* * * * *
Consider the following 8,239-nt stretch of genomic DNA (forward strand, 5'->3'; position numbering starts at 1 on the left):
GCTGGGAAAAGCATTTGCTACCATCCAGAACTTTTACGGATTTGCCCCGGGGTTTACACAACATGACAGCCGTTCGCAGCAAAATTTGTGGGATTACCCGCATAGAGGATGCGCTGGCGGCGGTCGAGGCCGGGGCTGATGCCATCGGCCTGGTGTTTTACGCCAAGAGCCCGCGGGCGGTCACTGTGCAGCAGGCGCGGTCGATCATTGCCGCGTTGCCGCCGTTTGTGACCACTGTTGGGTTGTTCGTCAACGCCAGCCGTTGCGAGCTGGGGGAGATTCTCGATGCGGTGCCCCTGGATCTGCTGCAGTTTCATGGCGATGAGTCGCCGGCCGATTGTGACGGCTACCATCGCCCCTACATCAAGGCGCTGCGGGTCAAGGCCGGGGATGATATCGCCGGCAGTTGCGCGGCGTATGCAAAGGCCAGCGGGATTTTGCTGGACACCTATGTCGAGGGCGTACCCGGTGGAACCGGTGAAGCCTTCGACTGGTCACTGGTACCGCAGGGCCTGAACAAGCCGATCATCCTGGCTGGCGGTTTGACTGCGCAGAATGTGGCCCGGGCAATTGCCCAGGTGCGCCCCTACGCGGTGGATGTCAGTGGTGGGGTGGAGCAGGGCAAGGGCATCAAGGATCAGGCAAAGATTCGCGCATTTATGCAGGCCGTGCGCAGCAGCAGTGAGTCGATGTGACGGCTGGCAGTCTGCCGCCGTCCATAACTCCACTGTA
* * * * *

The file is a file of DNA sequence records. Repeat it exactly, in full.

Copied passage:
Consider the following 8,239-nt stretch of genomic DNA (forward strand, 5'->3'; position numbering starts at 1 on the left):
GCTGGGAAAAGCATTTGCTACCATCCAGAACTTTTACGGATTTGCCCCGGGGTTTACACAACATGACAGCCGTTCGCAGCAAAATTTGTGGGATTACCCGCATAGAGGATGCGCTGGCGGCGGTCGAGGCCGGGGCTGATGCCATCGGCCTGGTGTTTTACGCCAAGAGCCCGCGGGCGGTCACTGTGCAGCAGGCGCGGTCGATCATTGCCGCGTTGCCGCCGTTTGTGACCACTGTTGGGTTGTTCGTCAACGCCAGCCGTTGCGAGCTGGGGGAGATTCTCGATGCGGTGCCCCTGGATCTGCTGCAGTTTCATGGCGATGAGTCGCCGGCCGATTGTGACGGCTACCATCGCCCCTACATCAAGGCGCTGCGGGTCAAGGCCGGGGATGATATCGCCGGCAGTTGCGCGGCGTATGCAAAGGCCAGCGGGATTTTGCTGGACACCTATGTCGAGGGCGTACCCGGTGGAACCGGTGAAGCCTTCGACTGGTCACTGGTACCGCAGGGCCTGAACAAGCCGATCATCCTGGCTGGCGGTTTGACTGCGCAGAATGTGGCCCGGGCAATTGCCCAGGTGCGCCCCTACGCGGTGGATGTCAGTGGTGGGGTGGAGCAGGGCAAGGGCATCAAGGATCAGGCAAAGATTCGCGCATTTATGCAGGCCGTGCGCAGCAGCAGTGAGTCGATGTGACGGCTGGCAGTCTGCCGCCGTCCATAACTCCACTGTA